The Bipartisan Citizen Beat Down and the End of Democracy

Michael Collins

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Both political parties are manifestly hostile to citizens. This hostility reduces electoral participation to just over 50% of the voting age population for presidential elections and less than 40% for off-year congressional elections. The absence of 50% to 60% of those eligible to vote creates minority rule and threatens the legitimacy of any ruling party. Truly, every election ratifies the rejection of both parties.

Citizens are the foundation of functional democracies. The notion of the individual citizen is disparaged by some as an anachronism, a fanciful label from the 18th century that means little today. Democrats and Republicans parse voters by race, region, religion, and, to a lesser extent, income. These groups and subgroups within them are the building blocks of electoral victory according to the common wisdom.

Nevertheless, a vibrant democracy relies on individual citizens who give legitimacy to the nation state every day through their broad ascent to the laws, civil and criminal, and their willing participation in politics and civil obligations, formal and informal.

Citizens Consistently Reject the Political Process and Rulers

From 1980 through 2010, off-year elections showed a 37% average turnout. Presidential elections had a slightly higher participation, averaging 53% since 1980.

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We were told that 2008 would break turnout records. When the dust settled, voter turnout was only two points higher than 2004. Only 38% of eligible voters turned out for the 2010 congressional elections.

The forbidden fact about public rule in the United States is simple and obvious: it is nothing more than perpetual battle between two minority factions that consistently fail citizens. Major changes in power represent voter punishment of the most recent failed rulers, while the largest faction, non-voters, consistently make the most profound statement about governance - it's not worth the trouble of voting.

The Bipartisan Beat Down

The non-voters and many of those who vote reluctantly have good reasons for their clear dissatisfaction with the political system.

Candidates are compromised before every single election by the uniform bias towards those with the greatest ability to make campaign contributions. Money is the first election hurdle. Those elected say that, at most, money buys access, a damning admission that is short of the truth. Money buys votes, legislation, regulation and other favors from the government, all used to preserve and expand the interests of those with the most money to give.

Once elected, the compromised servants are more interested in their true constituents, their big money patrons, than they are in the public.

Those elected give us wars that the majority reject or would have rejected had they received even the barest outline of the rationales for war.

Those elected cut long-standing benefits in order to maintain government subsidies for their contributors. Democrats countered the Republican proposal to destroy Medicare with a kinder, gentler set of austerity proposals. Social Security is also in the bipartisan cross hairs. Republicans long to privatize the system while Democratic leaders endorse the findings of a presidential commission co-chaired by two Wall Street minions who started with two assumptions. Benefits cuts were necessary and the military budget and bailouts were off limits. The cruel dialectic swings between nothing and nothing much at all.

Flat income, when adjusted for inflation, and no new jobs, when adjusted for population growth are the work product of those who rule in our name.

The elected dismiss threats to the environment of hand then offer remedies in the form of energy policies that produce more pollution.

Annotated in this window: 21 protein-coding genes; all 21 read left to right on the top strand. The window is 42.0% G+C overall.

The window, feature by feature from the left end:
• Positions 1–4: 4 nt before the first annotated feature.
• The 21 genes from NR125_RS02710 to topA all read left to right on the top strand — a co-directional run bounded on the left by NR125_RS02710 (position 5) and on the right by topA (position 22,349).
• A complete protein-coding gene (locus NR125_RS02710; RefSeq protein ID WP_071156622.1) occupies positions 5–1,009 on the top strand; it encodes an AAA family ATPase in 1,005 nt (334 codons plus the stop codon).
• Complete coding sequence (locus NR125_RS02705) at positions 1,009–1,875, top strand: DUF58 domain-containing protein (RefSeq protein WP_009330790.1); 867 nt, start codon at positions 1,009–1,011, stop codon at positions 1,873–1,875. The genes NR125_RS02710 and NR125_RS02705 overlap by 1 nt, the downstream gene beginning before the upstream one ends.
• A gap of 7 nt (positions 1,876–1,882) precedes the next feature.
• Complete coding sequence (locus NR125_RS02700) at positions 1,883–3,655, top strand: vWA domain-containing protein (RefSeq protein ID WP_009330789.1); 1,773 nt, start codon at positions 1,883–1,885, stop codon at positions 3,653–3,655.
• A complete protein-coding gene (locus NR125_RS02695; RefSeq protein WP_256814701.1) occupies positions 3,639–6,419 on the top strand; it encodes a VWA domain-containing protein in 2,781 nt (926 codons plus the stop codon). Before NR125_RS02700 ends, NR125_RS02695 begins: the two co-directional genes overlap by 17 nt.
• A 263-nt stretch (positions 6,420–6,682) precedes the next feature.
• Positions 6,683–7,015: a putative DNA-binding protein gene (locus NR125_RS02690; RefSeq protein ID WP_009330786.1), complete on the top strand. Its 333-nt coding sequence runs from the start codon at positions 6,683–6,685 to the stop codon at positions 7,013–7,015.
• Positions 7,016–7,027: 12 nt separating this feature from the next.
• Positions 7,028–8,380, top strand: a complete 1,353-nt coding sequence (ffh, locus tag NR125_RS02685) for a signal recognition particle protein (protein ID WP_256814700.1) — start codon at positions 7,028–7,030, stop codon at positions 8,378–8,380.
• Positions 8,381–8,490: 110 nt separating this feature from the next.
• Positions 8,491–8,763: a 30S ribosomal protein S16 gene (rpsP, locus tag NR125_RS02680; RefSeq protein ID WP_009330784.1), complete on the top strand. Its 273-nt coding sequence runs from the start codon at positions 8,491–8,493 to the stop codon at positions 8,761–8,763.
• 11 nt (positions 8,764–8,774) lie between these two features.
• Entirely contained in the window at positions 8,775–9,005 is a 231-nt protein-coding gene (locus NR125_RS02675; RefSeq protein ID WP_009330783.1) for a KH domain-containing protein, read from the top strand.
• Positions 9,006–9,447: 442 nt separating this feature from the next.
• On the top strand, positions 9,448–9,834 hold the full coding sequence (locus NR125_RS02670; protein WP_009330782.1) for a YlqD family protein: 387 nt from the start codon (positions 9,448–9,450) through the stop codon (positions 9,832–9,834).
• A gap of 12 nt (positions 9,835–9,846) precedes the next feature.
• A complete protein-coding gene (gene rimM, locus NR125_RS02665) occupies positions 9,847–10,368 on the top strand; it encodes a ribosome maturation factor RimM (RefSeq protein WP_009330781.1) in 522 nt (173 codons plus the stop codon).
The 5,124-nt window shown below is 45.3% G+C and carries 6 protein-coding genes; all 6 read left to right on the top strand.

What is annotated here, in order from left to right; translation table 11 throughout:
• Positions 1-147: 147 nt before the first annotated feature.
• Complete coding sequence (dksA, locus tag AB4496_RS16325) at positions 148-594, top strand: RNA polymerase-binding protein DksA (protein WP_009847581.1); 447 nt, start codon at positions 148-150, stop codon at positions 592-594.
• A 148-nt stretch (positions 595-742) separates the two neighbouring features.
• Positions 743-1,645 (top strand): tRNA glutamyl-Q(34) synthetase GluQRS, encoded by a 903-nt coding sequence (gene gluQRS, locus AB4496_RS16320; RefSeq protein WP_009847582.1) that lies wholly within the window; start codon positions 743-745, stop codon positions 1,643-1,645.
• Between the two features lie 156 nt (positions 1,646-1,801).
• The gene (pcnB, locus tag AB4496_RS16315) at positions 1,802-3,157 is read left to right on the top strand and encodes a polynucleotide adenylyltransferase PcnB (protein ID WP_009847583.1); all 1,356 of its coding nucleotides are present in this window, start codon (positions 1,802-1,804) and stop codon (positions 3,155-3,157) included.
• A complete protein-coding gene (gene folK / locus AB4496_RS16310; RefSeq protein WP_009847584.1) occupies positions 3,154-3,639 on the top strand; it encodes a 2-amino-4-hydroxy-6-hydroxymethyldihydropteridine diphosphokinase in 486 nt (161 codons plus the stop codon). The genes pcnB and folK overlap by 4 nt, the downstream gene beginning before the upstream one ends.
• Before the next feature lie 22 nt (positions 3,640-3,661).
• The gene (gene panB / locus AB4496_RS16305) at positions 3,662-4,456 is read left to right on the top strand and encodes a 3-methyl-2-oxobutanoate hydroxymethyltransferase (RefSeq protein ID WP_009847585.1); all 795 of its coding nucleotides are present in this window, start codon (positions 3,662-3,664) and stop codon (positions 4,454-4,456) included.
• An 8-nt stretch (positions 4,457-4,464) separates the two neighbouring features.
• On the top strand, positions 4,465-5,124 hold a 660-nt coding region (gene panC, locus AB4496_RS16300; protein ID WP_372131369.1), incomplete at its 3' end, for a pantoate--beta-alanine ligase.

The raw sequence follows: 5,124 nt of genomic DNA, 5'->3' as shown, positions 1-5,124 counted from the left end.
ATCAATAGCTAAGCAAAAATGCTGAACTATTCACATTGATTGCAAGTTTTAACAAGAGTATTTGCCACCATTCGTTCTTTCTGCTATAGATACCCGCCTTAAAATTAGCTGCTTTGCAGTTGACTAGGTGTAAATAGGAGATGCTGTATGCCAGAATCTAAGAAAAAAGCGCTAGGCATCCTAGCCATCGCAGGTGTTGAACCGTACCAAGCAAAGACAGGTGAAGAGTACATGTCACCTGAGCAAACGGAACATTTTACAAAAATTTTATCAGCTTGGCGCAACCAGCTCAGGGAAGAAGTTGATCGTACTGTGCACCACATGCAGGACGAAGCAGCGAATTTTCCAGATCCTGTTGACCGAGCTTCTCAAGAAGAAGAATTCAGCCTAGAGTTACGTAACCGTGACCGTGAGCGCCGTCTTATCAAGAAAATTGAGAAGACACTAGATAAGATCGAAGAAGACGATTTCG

The rights and protections supposedly guaranteed by the Constitution remain in tatters despite electoral changes. Habeas corpus is in limbo. Electronic surveillance becomes an option whenever authorities feel the need. They just file a motion with a secret federal court in Washington, DC and get the warrant (if they have time to bother). Torture continues as a sanctioned government program.

Citizens who just say no to voting or who vote with little expectation of change know these fundamental truths. Our votes do not matter. Our public servants are really privateers working for moneyed interests. Ultimately, there is no moral obligation or intellectual honesty on the part of rulers. They promote an ongoing fraud that has severely damaged the country. These so-called public servants have taken things so far down the road to ruin; there may be no achievable solution.

There is no law to protect us. We are at the whim of the financial elite, the author of our troubles.

There is no national hope, no future, and no redemption as long as the current system remains in place controlled by those with large accumulations of money.

END

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Comments

How Do We Explain Elderly Vote?

I see what you are saying but I am unwilling to concede that this state of affairs is hopeless or that we are helpless to do anything about it.

Look at how the elderly get just about whatever they want. Isn't that because they vote?

The electorate has been mostly passive for so long, who can say what would happen if the American people started standing up for themselves?

The Tea Party people did and have seemed to make some changes -- but of course we also see how much of what they really want is ignored because it doesn't suit the established politicians.

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Tea Party activists and Tea Party pols

Early Tea Party activists included strong advocates of protectionism. But those early activists have not survived politically.

The 'Tea Party' movement historically has always been protectionist! (Of course, the original Boston Tea Party could be seen more as opposed to tariffs, but it actually was opposed only to tariffs not enacted by the colonies.)

The current so-called 'Tea Party' in Congress has stated their complete support for the fast-track 'free' trade agenda.

The 'Tea Party' has become a tool of the RNC to co-opt popular support for protectionism.

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The elderly are losing their benefits.

They didn't get those benefits by voting, JoblessInJersey. The benefits were part of the New Deal, a bit of sleight-of-hand to protect corporate rule by means of regulations that could always be, and for the most part already have been, deregulated at any time.

Do you remember the 2000 election? When the Supreme Court stopped the vote count and nullified the election, they said that there was nothing in our Constitution that guarantees the right to have our votes counted. So you may, if you're fortunate, have the precious right to vote, but you don't have the right to have your vote counted. Exactly how precious is an uncounted vote? What changes can be brought about by means of uncounted votes?